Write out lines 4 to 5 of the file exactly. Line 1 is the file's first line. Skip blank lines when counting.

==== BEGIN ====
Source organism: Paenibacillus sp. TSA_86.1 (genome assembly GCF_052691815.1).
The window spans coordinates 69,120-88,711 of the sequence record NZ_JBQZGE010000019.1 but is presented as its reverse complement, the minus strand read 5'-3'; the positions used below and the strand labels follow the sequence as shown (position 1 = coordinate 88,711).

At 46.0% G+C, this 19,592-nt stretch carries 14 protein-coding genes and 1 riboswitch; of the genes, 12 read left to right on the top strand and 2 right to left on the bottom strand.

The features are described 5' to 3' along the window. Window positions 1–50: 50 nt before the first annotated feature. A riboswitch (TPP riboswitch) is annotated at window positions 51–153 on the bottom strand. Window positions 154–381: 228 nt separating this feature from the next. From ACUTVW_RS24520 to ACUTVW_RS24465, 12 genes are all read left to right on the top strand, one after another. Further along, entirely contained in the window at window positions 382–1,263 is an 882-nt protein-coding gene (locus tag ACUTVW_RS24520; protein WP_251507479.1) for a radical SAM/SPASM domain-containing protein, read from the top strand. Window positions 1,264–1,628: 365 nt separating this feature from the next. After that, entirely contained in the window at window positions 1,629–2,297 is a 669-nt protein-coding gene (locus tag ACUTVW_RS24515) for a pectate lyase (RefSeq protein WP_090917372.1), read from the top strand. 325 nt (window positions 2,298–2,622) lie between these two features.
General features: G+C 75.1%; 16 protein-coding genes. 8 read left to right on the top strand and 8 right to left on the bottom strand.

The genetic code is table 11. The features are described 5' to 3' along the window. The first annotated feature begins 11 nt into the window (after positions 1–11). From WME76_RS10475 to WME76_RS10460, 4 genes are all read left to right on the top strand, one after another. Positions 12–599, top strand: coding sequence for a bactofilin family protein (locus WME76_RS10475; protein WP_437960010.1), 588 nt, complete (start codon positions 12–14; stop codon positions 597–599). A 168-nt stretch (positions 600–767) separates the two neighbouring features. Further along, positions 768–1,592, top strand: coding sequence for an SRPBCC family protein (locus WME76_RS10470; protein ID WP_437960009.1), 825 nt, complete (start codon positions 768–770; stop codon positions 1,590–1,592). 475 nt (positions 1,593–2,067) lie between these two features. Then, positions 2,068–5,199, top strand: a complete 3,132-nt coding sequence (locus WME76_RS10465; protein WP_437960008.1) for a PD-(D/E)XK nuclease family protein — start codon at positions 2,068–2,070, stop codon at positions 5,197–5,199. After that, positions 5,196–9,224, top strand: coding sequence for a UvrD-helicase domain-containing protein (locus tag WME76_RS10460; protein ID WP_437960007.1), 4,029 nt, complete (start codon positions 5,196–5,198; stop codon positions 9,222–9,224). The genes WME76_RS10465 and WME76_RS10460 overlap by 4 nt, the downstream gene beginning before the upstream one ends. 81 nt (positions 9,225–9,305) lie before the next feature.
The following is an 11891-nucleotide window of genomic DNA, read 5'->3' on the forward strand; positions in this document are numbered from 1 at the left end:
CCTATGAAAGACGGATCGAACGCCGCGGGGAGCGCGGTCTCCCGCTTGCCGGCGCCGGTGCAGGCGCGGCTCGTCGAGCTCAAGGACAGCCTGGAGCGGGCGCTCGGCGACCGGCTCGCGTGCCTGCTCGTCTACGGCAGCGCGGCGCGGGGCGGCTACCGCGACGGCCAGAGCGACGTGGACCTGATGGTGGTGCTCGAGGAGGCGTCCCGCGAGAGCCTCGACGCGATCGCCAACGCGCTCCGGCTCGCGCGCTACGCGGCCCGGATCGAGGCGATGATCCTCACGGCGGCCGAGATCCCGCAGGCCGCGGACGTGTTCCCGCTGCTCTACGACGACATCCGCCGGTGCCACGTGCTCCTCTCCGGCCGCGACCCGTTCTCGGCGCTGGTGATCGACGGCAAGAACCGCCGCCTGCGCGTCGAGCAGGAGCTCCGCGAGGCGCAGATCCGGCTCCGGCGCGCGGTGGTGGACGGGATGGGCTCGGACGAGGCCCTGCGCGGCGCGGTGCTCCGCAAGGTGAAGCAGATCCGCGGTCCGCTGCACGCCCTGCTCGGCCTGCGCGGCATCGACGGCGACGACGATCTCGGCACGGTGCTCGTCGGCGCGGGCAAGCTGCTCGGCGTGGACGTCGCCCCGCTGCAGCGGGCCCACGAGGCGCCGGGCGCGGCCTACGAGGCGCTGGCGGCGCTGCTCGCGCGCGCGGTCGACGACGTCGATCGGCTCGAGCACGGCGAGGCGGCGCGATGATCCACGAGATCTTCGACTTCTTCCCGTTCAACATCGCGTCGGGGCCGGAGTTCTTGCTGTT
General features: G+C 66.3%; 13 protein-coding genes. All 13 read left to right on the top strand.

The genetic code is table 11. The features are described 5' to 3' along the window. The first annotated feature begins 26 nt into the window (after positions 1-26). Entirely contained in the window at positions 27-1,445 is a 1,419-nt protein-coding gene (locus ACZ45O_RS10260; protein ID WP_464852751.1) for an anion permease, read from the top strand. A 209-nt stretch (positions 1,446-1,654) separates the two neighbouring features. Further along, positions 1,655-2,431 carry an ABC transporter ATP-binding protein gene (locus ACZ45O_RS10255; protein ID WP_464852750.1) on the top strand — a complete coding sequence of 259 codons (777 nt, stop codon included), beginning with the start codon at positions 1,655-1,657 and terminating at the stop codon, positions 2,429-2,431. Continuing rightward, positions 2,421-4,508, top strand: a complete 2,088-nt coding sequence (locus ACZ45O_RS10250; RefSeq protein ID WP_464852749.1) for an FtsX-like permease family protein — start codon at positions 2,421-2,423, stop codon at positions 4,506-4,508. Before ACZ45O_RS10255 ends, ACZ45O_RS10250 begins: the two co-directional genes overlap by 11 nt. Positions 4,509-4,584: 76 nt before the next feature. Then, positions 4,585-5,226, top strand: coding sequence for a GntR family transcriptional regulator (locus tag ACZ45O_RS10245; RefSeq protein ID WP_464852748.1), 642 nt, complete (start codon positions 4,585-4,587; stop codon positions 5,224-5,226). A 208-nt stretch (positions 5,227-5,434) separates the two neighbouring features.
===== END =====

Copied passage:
The features are described 5' to 3' along the window. Window positions 1–50: 50 nt before the first annotated feature. A riboswitch (TPP riboswitch) is annotated at window positions 51–153 on the bottom strand. Window positions 154–381: 228 nt separating this feature from the next. From ACUTVW_RS24520 to ACUTVW_RS24465, 12 genes are all read left to right on the top strand, one after another. Further along, entirely contained in the window at window positions 382–1,263 is an 882-nt protein-coding gene (locus tag ACUTVW_RS24520; protein WP_251507479.1) for a radical SAM/SPASM domain-containing protein, read from the top strand. Window positions 1,264–1,628: 365 nt separating this feature from the next. After that, entirely contained in the window at window positions 1,629–2,297 is a 669-nt protein-coding gene (locus tag ACUTVW_RS24515) for a pectate lyase (RefSeq protein WP_090917372.1), read from the top strand. 325 nt (window positions 2,298–2,622) lie between these two features.
General features: G+C 75.1%; 16 protein-coding genes. 8 read left to right on the top strand and 8 right to left on the bottom strand.